Thursday afternoon I worked like crazy until 3PM, then raced home to get my backpack. I've been a little grouchy this week - so I am apologizing now, coworkers and salespeople.. I felt really bad leaving so much work - but not bad enough to cancel my vacation. It will be there for me when I get back.
One thing that has made me laugh over the past several weeks is the complete panic that everyone is in about the new TSA x-ray scanners. You have the choice of (thanks to new technology) being seen pretty much naked under your clothes, or the choice of getting a creepy extreme "pat-down". Every single morning on the news, there was a story of people getting molested at the airport and completely outraged at the x-ray machines. I don't know why, but it makes me laugh. I even made fun of it on my facebook status. Sara can't wait to give the TSA scanners a cheap thrill at the airport tomorrow! One friend commented that last week he could have gotten a prostate exam, since they were already down there with plastic gloves. Another friend flew to Denver on the same day I did - and got BOTH the pat-down and the x-ray. I started giggling like the immature person I am as soon as I got to security. But I guess the TSA just "is not that into me". I got neither an x-ray or a physical inspection. I was just waved through, past an indian grandma in a sari getting what appeared to be a full groping. I am actually kind of insulted. It was so anti-climactic. As a person looking a big birthday in the face, I totally took it the wrong way. What does that indian grandma have that I don't?!
Turkish airlines really impressed me with the random on-demand entertainment. I read an entire book, then watched the 1980 movie Fame! Then, 4 episodes of Modern Family and several episodes of How I met your mother. Nice assortment, Turkish airlines! When you are faced with a 10 hour flight, the most exciting thing that happens is when dinner comes. It totally breaks up the time, and up there in the thin air and extreme boredom, it actually tastes pretty good. I ate everything but the garnish.
Yeah, that's the girl you know and love!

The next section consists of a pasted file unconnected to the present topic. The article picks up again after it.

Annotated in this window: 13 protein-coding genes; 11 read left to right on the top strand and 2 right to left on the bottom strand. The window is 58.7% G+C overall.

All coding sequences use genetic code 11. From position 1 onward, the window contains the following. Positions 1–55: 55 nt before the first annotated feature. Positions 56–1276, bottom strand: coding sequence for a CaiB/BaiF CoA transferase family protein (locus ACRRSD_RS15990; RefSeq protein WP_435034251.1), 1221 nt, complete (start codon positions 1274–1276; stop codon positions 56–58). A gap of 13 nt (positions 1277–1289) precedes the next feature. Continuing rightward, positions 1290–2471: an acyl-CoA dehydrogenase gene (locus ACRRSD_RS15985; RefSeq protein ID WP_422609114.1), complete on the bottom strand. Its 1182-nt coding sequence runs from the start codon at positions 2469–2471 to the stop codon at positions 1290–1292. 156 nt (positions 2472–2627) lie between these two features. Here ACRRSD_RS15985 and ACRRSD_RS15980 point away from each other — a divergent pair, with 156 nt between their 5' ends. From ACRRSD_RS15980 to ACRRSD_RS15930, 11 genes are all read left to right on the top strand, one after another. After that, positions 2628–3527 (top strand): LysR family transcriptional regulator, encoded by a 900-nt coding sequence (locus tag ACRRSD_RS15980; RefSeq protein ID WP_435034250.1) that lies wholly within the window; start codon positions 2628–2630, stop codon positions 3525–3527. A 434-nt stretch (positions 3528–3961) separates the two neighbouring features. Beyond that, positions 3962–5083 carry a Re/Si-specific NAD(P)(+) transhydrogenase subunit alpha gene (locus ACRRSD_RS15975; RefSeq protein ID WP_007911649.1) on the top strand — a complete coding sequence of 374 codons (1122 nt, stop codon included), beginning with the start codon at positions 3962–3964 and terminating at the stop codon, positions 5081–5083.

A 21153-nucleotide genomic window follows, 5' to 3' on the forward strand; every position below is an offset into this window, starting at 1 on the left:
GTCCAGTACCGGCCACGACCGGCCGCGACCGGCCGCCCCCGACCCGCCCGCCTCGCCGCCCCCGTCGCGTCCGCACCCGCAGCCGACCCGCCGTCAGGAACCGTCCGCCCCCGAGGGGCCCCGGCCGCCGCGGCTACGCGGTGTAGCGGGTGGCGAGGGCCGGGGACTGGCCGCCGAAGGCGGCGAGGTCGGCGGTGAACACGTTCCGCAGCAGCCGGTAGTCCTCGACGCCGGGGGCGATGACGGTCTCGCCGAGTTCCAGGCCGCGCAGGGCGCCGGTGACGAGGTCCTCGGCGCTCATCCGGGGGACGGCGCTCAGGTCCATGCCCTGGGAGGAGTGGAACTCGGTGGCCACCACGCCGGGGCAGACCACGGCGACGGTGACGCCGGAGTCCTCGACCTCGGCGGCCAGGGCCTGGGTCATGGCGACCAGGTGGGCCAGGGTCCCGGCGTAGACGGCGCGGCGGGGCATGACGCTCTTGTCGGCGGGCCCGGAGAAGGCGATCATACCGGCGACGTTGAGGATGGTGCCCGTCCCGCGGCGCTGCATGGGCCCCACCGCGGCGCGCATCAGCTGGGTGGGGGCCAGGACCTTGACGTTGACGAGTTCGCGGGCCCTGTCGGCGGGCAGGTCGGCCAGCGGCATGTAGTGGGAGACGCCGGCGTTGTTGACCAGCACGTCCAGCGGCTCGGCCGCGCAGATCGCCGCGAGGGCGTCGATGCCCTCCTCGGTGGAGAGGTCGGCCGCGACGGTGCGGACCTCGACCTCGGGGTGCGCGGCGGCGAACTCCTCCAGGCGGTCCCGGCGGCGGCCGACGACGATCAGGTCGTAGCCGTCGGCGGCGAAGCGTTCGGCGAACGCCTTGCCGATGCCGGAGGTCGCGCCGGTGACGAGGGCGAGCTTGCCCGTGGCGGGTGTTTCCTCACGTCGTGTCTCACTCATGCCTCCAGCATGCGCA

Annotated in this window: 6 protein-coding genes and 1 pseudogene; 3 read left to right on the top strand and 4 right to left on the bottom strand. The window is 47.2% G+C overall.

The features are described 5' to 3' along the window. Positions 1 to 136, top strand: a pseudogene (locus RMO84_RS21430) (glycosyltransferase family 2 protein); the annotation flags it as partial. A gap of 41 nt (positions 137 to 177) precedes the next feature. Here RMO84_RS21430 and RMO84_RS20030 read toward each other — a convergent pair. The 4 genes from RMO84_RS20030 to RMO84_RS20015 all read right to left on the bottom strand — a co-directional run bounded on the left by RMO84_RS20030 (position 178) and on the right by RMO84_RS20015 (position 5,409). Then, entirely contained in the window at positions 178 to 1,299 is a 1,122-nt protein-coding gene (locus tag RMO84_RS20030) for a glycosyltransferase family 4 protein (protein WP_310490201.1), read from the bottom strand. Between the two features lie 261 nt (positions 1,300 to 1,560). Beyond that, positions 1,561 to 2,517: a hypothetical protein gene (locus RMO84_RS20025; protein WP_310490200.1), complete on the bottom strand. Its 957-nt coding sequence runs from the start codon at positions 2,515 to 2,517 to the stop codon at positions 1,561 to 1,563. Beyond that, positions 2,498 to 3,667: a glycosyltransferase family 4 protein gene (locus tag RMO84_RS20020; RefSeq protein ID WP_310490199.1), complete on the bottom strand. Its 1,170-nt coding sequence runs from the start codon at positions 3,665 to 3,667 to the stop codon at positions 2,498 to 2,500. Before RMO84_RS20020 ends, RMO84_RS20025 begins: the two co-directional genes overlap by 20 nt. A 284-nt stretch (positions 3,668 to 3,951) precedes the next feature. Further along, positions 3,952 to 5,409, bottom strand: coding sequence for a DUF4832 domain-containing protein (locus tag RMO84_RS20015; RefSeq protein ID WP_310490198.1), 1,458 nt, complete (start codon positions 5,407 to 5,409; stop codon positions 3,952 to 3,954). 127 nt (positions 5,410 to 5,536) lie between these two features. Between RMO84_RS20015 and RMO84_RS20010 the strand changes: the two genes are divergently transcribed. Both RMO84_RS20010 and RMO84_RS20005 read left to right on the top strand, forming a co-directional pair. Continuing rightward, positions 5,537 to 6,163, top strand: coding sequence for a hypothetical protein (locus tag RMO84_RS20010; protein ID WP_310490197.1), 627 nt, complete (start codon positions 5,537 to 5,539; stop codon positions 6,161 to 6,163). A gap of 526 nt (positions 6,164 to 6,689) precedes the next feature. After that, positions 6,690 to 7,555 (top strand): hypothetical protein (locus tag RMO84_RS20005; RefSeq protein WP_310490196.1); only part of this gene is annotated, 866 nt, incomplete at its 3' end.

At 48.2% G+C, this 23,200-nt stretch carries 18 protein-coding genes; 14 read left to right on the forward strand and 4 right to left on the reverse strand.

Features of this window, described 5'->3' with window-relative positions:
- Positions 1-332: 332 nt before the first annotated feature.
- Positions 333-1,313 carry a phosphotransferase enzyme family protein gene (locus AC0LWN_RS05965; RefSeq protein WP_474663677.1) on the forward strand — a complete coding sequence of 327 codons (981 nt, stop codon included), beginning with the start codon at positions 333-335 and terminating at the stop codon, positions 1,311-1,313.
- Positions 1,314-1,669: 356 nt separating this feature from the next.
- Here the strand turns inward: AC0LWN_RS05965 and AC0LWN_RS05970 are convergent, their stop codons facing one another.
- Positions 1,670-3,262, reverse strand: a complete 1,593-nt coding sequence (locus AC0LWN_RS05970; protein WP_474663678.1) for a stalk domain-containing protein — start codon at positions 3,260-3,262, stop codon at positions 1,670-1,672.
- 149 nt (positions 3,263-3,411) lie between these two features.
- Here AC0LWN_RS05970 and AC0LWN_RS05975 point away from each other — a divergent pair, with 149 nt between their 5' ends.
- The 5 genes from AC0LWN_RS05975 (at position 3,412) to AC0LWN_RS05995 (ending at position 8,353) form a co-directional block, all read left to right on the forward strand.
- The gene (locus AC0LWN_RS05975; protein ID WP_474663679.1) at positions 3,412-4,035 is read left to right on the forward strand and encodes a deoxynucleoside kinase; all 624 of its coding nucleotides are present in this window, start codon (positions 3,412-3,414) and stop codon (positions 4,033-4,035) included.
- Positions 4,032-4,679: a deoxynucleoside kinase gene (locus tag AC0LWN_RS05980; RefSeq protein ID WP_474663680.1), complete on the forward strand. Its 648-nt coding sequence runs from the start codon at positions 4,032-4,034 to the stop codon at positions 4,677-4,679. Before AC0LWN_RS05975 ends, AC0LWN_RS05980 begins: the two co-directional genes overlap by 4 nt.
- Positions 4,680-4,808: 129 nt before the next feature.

After an absolutely beautiful sunrise, we landed in Istanbul where I contemplated buying this:
I almost got an airport massage, but it was too expensive so I got some wierd pistachio ice cream instead. The guy who scooped the ice cream pretended to hand it to me three times, snatching it back with a crazy face and laughing at me each time I tried to grab it. 15 hours ago when I was all stressed out, I would have wanted to punch him in the face. But I was in a loopy mood, so it just made me laugh along with him. Oh, Istanbul airport, you are more fun than a barrel of monkeys!
On the flight from Istanbul to Amman, I chatted with a nice Norweigen couple, and read some more. The guy from my hotel was holding my name on a sign when I arrived, and we listened to Jordanian music on the way back into the city. I always love foreign pop music. This type sounds a lot like Greek music, minus the bouzouki and plus the more gutteral arabic language. It's a little bit dramatic, but very dancey. Oh habiiibiiii!!! Habiiibiii! Lots of angst about Habbibi. Habbibi means dear, beloved, honey - something like that. I liked the one song that sounded like a snake charmer to a disco beat.
I checked into my hotel where I have an awesome room, and I picked it for the lovely outdoor restaurant/garden. It's in a really nice neighborhood near the third circle. The man who checked me in made very sure that I knew I had a NICE SHOWER in my room. Twice he told me I have a NICE SHOWER. Hmmm... was that a hint?
I had one beer outside at 11PM, studied the map, wrote a little bit, then SHOWERED and went to bed. I was having a terrible nightmare when I woke up at 4:45AM. I leapt out of bed, heart pounding, and turned on all the lights. What was I dreaming about and why was there still a spooky man's voice singing through my window? I was so scared and confused. I had completely forgotten about the muslim call to prayer. Kathy and I heard this in east Africa. Starting early in the morning, and a couple times a day, there is singing and praying over loudspeakers. It's actually very beautiful to hear. But at 4:45, the man's voice made its way into my dream and gave me the scariest nightmare I have had in the longest time. I slept for another few hours, then ate the free breakfast!
Now I'm just wandering towards the heart of downtown, where I am going to take the Lonely Planet-suggested walking tour, that stops near some good kebab and dessert shops. I love middle eastern food and pastries. There is a place in Chicago, next to the Kedzie brown line station called nazareth sweets, that sells delicious baklava-type things soaked in honey and rose water. It feels really safe here walking around. Nobody has hassled me. Amman is a nice city. The call to prayer happened again when I was walking around, but I never actually see anybody face mecca or pray or anything. Nobody actually closes down shop to do this. At least not where I am. I wonder who does it and how many people do it? Maybe just in their homes? I have no idea.
I did take 5 classes of Arabic at the discovery center, so I still can't read anything (including the sign below) but I know a few words, and I can recognize the letters. A lot of signs start with the alif, then lam character - which spells "al", which means something like "the". I keep seeing that. It's a lovely language written out:
Time to find some hummus and a kebab. I am at a beautiful place I read about in the New York times - it's called books@cafe and has a lovely rooftop garden overlooking the city, with a bookstore downstairs.